The grant of summary judgment, absent an appeal by Shoshone County on the basis of the immunity defense, ended the litigation between the county and the Walkers. The ruling, however, had no effect on the State of Idaho, and thus, was not a final judgment. The trial judge determined, however, that there was no just reason for not allowing an appeal; and, therefore, certified its judgment as final and appealable. Now, the question is what issues can be argued on appeal? The answer turns on the relief sought by the respondent. I.A.R. 11(f), the rule which addresses cross-appeals and issues on appeal, states in pertinent part:

"(f) Cross-appeals and additional issues on appeal.--After an appeal has been filed from a judgment or order specified above in this rule, a timely cross-appeal may be filed from any interlocutory or final judgment order or decree. If no affirmative relief is sought by way of reversal, vacation or modification of the judgment, order or decree, an issue may be presented by the respondent as an additional issue on appeal under rule 35(b)(4) without filing a cross-appeal." 3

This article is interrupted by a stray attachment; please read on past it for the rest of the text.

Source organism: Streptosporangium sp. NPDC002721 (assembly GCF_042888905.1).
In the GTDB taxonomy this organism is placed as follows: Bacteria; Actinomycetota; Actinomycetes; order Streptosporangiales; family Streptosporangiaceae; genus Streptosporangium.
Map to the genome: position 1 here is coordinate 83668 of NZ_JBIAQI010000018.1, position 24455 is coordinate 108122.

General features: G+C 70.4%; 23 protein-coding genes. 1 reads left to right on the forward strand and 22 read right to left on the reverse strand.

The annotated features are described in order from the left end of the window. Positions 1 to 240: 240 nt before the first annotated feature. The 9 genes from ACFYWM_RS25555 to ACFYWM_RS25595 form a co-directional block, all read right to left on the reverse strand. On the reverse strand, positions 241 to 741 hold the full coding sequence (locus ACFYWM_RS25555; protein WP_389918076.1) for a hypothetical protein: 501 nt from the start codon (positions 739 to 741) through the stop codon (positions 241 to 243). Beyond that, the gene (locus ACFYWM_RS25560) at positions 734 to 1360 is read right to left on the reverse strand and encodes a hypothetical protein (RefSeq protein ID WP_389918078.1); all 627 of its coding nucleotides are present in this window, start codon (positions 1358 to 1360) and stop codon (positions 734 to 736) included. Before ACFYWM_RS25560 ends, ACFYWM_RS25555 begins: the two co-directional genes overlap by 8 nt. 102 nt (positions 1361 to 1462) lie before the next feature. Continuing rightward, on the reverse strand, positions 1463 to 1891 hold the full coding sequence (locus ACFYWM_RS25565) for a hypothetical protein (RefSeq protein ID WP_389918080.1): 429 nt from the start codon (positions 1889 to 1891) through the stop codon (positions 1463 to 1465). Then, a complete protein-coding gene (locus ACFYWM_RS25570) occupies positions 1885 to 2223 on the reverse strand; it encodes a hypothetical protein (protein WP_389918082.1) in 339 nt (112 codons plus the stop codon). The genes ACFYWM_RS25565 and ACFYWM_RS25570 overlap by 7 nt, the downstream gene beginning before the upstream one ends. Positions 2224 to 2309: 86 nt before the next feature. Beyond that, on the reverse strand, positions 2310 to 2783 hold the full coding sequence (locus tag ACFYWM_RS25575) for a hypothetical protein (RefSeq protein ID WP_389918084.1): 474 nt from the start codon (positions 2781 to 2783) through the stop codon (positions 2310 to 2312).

A cross-appeal is required only when the respondent seeks to change or add to the relief afforded below, but not when it merely seeks to sustain a judgment for reasons presented at trial which were not relied upon by the trial judge but should have been. Mortensen v. Chevron Chemical Co., 107 Idaho 836, 693 P.2d 1038 (1985), (Huntley, J., concurring); Waterman Steamship Corp. v. Gay Cottons, 414 F.2d 724 (9th Cir.1969).